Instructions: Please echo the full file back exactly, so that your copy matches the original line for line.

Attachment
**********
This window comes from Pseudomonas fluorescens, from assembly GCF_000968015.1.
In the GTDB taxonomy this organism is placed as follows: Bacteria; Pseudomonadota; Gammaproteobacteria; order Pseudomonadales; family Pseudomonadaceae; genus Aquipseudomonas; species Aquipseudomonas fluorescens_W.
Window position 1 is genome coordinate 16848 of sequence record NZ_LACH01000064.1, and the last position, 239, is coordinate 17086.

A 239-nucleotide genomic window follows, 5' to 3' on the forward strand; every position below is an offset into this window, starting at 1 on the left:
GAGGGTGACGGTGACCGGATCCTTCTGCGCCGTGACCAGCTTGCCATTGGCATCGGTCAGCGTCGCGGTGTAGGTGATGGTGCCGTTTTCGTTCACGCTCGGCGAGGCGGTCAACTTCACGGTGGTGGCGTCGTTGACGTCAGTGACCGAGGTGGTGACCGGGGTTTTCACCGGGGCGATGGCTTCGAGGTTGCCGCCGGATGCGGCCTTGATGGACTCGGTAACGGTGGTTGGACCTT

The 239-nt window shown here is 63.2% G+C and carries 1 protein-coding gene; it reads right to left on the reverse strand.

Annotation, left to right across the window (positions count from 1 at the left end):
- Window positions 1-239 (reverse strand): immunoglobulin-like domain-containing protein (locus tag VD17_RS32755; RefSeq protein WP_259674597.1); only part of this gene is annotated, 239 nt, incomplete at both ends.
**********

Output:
This window comes from Pseudomonas fluorescens, from assembly GCF_000968015.1.
In the GTDB taxonomy this organism is placed as follows: Bacteria; Pseudomonadota; Gammaproteobacteria; order Pseudomonadales; family Pseudomonadaceae; genus Aquipseudomonas; species Aquipseudomonas fluorescens_W.
Window position 1 is genome coordinate 16848 of sequence record NZ_LACH01000064.1, and the last position, 239, is coordinate 17086.

A 239-nucleotide genomic window follows, 5' to 3' on the forward strand; every position below is an offset into this window, starting at 1 on the left:
GAGGGTGACGGTGACCGGATCCTTCTGCGCCGTGACCAGCTTGCCATTGGCATCGGTCAGCGTCGCGGTGTAGGTGATGGTGCCGTTTTCGTTCACGCTCGGCGAGGCGGTCAACTTCACGGTGGTGGCGTCGTTGACGTCAGTGACCGAGGTGGTGACCGGGGTTTTCACCGGGGCGATGGCTTCGAGGTTGCCGCCGGATGCGGCCTTGATGGACTCGGTAACGGTGGTTGGACCTT

The 239-nt window shown here is 63.2% G+C and carries 1 protein-coding gene; it reads right to left on the reverse strand.

Annotation, left to right across the window (positions count from 1 at the left end):
- Window positions 1-239 (reverse strand): immunoglobulin-like domain-containing protein (locus tag VD17_RS32755; RefSeq protein WP_259674597.1); only part of this gene is annotated, 239 nt, incomplete at both ends.